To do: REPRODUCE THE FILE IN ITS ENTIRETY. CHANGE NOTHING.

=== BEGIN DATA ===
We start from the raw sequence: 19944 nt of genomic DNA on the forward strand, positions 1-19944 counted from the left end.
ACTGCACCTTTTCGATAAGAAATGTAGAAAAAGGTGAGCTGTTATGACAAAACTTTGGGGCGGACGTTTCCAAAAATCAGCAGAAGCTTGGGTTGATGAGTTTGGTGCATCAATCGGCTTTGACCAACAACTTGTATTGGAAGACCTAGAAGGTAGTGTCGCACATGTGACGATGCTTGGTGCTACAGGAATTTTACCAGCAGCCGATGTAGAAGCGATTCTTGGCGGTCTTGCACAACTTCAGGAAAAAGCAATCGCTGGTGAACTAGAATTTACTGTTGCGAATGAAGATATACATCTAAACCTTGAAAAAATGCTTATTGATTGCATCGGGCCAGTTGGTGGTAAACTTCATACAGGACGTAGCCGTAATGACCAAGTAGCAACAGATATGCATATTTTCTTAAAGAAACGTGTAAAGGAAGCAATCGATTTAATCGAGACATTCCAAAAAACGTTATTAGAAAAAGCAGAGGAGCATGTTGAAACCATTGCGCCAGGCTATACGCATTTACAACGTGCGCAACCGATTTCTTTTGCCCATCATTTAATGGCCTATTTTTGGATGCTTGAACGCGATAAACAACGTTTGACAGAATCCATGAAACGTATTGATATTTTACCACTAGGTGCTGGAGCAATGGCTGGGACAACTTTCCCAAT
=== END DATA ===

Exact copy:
We start from the raw sequence: 19944 nt of genomic DNA on the forward strand, positions 1-19944 counted from the left end.
ACTGCACCTTTTCGATAAGAAATGTAGAAAAAGGTGAGCTGTTATGACAAAACTTTGGGGCGGACGTTTCCAAAAATCAGCAGAAGCTTGGGTTGATGAGTTTGGTGCATCAATCGGCTTTGACCAACAACTTGTATTGGAAGACCTAGAAGGTAGTGTCGCACATGTGACGATGCTTGGTGCTACAGGAATTTTACCAGCAGCCGATGTAGAAGCGATTCTTGGCGGTCTTGCACAACTTCAGGAAAAAGCAATCGCTGGTGAACTAGAATTTACTGTTGCGAATGAAGATATACATCTAAACCTTGAAAAAATGCTTATTGATTGCATCGGGCCAGTTGGTGGTAAACTTCATACAGGACGTAGCCGTAATGACCAAGTAGCAACAGATATGCATATTTTCTTAAAGAAACGTGTAAAGGAAGCAATCGATTTAATCGAGACATTCCAAAAAACGTTATTAGAAAAAGCAGAGGAGCATGTTGAAACCATTGCGCCAGGCTATACGCATTTACAACGTGCGCAACCGATTTCTTTTGCCCATCATTTAATGGCCTATTTTTGGATGCTTGAACGCGATAAACAACGTTTGACAGAATCCATGAAACGTATTGATATTTTACCACTAGGTGCTGGAGCAATGGCTGGGACAACTTTCCCAAT